I’m sorry, Amazon. Not in my house

Technically Incorrect offers a slightly twisted take on the tech that’s taken over our lives.


22-amazon-cloud-cam-and-in-home-deliveryEnlarge Image

What did the delivery person see?


Sarah Tew/CNET

My relationship with Amazon has always been healthy.

It’s eager to please, has always behaved in a trustworthy manner and, if there’s some tension between us, it’s always proactive in solving the situation so that I feel good about it.

But now Amazon is asking for a key to my house. 

Its new Amazon Key service, launched today, is designed to ensure any  packages that get delivered will end up inside your house, rather than the porch or doorstep. 

The service relies on a smart door lock, the Alexa security camera Cloud Cam and a new Key app to allow the delivery person into your house while you’re out.

Perhaps, like me, you’ll be concerned that not every delivery person will simply drop the package off. Once they’ve opened your door, how could they not be tempted to peruse your collection of comics or wardrobe choices?

After all, isn’t that what you do when you stay at someone’s Airbnb? 

Trust is such a rare commodity these days that to offer blanket trust seems almost comical.

Amazon understands your reticence so Key will send you a notification and a video of the delivery. That will reassure you that no one has helped him or herself to a sip of your La Croix or kombucha.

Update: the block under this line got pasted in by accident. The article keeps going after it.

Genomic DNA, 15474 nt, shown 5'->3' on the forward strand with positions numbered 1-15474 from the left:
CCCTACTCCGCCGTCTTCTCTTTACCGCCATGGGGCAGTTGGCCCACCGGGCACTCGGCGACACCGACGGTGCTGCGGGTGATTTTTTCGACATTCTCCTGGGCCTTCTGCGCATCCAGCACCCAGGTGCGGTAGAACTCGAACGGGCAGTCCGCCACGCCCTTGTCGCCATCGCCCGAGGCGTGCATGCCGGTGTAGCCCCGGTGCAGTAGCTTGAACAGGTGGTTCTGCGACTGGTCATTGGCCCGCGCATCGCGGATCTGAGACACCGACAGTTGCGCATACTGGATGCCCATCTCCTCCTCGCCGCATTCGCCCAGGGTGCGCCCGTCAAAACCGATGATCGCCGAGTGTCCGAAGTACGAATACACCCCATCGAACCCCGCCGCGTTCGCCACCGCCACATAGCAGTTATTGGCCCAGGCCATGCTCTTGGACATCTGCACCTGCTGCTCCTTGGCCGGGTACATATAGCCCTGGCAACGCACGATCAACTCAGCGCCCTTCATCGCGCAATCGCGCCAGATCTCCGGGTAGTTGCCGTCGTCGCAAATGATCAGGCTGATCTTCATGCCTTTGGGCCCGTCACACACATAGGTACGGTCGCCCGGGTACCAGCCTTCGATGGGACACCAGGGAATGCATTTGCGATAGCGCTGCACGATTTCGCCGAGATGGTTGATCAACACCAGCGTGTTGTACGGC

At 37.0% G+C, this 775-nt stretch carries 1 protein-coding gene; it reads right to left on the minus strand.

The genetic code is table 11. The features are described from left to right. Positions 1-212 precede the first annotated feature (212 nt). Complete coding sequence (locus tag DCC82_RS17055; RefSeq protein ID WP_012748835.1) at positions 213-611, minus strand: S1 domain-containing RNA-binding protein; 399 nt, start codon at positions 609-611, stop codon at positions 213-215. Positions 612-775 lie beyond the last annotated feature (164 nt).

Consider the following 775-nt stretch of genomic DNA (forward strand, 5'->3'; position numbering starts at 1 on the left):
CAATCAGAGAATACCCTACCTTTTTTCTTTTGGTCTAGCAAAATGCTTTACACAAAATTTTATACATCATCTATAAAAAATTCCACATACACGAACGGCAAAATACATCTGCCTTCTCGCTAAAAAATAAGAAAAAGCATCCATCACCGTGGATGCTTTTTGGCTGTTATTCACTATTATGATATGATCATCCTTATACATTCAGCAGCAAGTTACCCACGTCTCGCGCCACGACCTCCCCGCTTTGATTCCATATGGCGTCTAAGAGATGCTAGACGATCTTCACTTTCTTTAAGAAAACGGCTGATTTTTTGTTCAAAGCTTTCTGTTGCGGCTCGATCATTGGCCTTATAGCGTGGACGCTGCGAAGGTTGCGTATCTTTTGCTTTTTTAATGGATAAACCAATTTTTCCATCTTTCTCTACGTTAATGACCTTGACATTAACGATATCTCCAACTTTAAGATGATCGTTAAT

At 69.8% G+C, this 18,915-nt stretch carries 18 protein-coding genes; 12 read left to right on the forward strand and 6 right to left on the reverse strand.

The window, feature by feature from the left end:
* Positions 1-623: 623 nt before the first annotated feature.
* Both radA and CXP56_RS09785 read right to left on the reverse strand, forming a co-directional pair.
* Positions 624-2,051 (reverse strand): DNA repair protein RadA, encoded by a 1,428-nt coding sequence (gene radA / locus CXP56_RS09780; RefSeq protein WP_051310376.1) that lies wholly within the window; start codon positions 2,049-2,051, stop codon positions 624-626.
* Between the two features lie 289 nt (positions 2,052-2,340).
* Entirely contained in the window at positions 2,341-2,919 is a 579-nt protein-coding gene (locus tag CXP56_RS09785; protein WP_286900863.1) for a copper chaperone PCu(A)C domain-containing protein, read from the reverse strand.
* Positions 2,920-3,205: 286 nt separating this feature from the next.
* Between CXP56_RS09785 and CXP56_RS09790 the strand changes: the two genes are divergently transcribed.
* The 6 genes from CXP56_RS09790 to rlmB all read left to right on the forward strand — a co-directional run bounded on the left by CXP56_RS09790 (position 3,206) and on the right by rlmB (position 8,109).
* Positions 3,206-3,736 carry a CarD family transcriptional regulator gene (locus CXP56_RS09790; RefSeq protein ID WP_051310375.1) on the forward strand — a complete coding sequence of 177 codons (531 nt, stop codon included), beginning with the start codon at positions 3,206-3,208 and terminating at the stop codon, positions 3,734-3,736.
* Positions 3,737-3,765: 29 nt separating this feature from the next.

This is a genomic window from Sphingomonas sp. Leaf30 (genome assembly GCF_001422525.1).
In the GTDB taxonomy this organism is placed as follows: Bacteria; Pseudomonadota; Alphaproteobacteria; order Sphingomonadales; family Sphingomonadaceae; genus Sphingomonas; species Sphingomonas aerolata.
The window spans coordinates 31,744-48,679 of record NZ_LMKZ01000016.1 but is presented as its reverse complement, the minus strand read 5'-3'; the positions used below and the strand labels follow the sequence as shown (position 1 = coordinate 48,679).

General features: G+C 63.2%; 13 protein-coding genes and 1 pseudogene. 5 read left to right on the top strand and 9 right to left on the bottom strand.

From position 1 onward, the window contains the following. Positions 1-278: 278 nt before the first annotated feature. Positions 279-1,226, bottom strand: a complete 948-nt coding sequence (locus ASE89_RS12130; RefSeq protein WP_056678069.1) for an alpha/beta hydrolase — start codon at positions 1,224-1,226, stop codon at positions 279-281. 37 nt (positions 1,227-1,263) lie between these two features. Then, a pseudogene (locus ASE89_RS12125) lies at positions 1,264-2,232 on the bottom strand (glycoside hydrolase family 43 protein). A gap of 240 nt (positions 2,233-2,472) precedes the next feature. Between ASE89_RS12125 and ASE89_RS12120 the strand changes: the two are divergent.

Yet that leads me to more concerns. To enjoy this service, you need to be a Prime member, as well as pay at least $250 for the equipment. Is that truly worth it? And think of the coincidental privilege of Amazon having even more knowledge about you and your house. 

Just as with its exciting drone delivery, isn’t there a worry that Amazon will have a far more complete view of the outside and inside of your house, allowing it to offer, say, insurance products?

Amazon didn’t immediately respond to a request for comment.

Then there’s the whole business of notifications and videos. Don’t we have enough already? 

Say I order 100 things from Amazon every year, surely not an unreasonable number given how good the company’s service has become. 

This means another 100 notifications and videos that demand my attention. I’m not sure I really want that. I’d prefer to use my phone less, not more.

Ultimately, though, whose problem is Amazon Key solving? Is it more to help those customers who are truly concerned by what might happen to their Amazon deliveries if it’s raining?

Or, perhaps, Amazon wants reduce the time it spends administering claims of lost stolen or damaged goods, as well as gain even more knowledge about you?

It’s interesting that Amazon also says this feature may be used in the future to let in your dog walker or your friends. Because the key under mat thing is far less secure, right? 

Coincidentally, committing Key for these expanded purposes sends even more information about your life Amazon’s way.

You’ll snort that this is the future and I should get used to it. Oh, perhaps. 

But I’m just not sure I’m ready for Amazon and I, you know, to take that next step. Would you try it out first, please?

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From: https://www.cnet.com/news/im-sorry-amazon-not-in-my-house/#ftag=CAD590a51e

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